A new process in the making pins hope to emerge as a practical one to make acetic acid. Employing the method, Rice University engineers are converting carbon monoxide directly into acetic acid. The process involves use of a continuous catalytic reactor that can efficiently use renewable energy to form a highly purified product.
The electrochemical process developed by the labs of biomolecular and chemical engineers at the Brown of Engineering, Rice University resolves issues with previous attempts to convert carbon monoxide into acetic acid. The drawback of the previous process required additional steps to purify the product.
On the other hand, the environmentally friendly reactor for the new approach employs nanoscale cubes of copper as the primary catalyst in combination with a unique solid-state electrolyte.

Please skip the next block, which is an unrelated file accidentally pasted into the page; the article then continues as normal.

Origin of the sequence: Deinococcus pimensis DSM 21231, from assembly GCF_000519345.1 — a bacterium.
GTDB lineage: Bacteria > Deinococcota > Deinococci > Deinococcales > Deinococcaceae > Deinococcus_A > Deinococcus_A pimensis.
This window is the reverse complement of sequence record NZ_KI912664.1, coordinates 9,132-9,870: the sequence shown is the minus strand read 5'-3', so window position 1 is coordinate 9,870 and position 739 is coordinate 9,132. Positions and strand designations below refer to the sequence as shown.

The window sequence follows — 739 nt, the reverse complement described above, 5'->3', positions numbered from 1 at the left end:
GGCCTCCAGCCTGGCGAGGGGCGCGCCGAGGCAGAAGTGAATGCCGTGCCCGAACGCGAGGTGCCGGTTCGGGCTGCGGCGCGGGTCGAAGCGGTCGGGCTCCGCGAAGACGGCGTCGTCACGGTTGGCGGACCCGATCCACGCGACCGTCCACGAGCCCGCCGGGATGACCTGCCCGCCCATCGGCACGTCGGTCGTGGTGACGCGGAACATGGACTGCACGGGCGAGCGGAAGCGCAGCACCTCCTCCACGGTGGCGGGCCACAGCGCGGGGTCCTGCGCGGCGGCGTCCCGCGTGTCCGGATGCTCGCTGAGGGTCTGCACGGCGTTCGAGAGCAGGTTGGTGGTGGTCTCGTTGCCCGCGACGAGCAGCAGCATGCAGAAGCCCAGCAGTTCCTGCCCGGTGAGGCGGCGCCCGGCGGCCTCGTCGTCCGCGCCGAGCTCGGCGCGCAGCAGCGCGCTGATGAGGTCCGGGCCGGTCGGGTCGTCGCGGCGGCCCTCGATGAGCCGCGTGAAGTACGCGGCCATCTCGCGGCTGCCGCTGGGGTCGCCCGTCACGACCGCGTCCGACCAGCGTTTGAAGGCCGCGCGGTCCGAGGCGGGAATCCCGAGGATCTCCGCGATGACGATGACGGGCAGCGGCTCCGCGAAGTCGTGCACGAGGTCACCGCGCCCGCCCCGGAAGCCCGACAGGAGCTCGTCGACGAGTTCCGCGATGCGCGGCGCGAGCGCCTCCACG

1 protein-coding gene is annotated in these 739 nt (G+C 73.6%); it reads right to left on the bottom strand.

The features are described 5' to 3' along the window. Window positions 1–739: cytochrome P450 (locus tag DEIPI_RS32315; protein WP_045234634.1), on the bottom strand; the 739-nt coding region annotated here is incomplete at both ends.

Acetic Acid produced significantly pure, says engineer
In an attempt of to use the new reactor for continuously 150 hours, it produced a solution that constituted up to 2% acetic acid in water. The acetic acid component of the solution was up to 98% pure, much better than that produced via earlier attempts to stimulate carbon monoxide into liquid fuel.
The details of the process are published in the Proceedings of the National Academy of Sciences.
The acetic acid produced finds several uses. Vinegar and some other foods, antiseptic in medical applications, solvent for paint and coatings, inks, production of vinyl acetate, and antecedent to common white glue are some uses of acetic acid produced.
In fact, the process developed at Rice University is based on Wang’s lab reactor to generate formic acid from carbon dioxide. That research served to establish an important milestone for one of the engineers behind the process to be recently named Packard Fellow.